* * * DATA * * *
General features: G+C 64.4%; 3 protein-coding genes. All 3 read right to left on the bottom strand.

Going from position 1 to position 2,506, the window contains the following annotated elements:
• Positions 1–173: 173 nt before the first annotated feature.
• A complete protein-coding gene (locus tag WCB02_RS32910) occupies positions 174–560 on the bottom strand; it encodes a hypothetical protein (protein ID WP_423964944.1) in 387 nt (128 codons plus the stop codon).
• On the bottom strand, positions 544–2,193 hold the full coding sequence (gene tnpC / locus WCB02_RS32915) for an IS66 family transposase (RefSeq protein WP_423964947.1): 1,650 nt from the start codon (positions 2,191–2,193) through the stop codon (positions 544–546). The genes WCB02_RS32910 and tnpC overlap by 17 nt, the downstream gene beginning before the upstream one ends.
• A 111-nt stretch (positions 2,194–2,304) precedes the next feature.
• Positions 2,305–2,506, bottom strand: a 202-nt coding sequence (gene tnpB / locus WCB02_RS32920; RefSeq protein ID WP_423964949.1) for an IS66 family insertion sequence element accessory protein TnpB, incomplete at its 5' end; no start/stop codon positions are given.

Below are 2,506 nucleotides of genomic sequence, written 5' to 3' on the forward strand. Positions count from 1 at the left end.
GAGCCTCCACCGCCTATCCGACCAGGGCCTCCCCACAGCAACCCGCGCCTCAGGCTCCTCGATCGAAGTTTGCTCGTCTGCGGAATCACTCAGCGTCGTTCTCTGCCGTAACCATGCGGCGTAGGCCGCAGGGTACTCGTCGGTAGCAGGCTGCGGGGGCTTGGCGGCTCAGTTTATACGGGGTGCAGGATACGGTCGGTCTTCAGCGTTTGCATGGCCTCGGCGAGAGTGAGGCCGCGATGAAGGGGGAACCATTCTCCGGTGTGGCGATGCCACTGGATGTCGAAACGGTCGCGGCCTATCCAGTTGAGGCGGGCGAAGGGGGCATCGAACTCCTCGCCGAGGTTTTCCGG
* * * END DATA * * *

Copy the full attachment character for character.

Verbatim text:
General features: G+C 64.4%; 3 protein-coding genes. All 3 read right to left on the bottom strand.

Going from position 1 to position 2,506, the window contains the following annotated elements:
• Positions 1–173: 173 nt before the first annotated feature.
• A complete protein-coding gene (locus tag WCB02_RS32910) occupies positions 174–560 on the bottom strand; it encodes a hypothetical protein (protein ID WP_423964944.1) in 387 nt (128 codons plus the stop codon).
• On the bottom strand, positions 544–2,193 hold the full coding sequence (gene tnpC / locus WCB02_RS32915) for an IS66 family transposase (RefSeq protein WP_423964947.1): 1,650 nt from the start codon (positions 2,191–2,193) through the stop codon (positions 544–546). The genes WCB02_RS32910 and tnpC overlap by 17 nt, the downstream gene beginning before the upstream one ends.
• A 111-nt stretch (positions 2,194–2,304) precedes the next feature.
• Positions 2,305–2,506, bottom strand: a 202-nt coding sequence (gene tnpB / locus WCB02_RS32920; RefSeq protein ID WP_423964949.1) for an IS66 family insertion sequence element accessory protein TnpB, incomplete at its 5' end; no start/stop codon positions are given.

Below are 2,506 nucleotides of genomic sequence, written 5' to 3' on the forward strand. Positions count from 1 at the left end.
GAGCCTCCACCGCCTATCCGACCAGGGCCTCCCCACAGCAACCCGCGCCTCAGGCTCCTCGATCGAAGTTTGCTCGTCTGCGGAATCACTCAGCGTCGTTCTCTGCCGTAACCATGCGGCGTAGGCCGCAGGGTACTCGTCGGTAGCAGGCTGCGGGGGCTTGGCGGCTCAGTTTATACGGGGTGCAGGATACGGTCGGTCTTCAGCGTTTGCATGGCCTCGGCGAGAGTGAGGCCGCGATGAAGGGGGAACCATTCTCCGGTGTGGCGATGCCACTGGATGTCGAAACGGTCGCGGCCTATCCAGTTGAGGCGGGCGAAGGGGGCATCGAACTCCTCGCCGAGGTTTTCCGG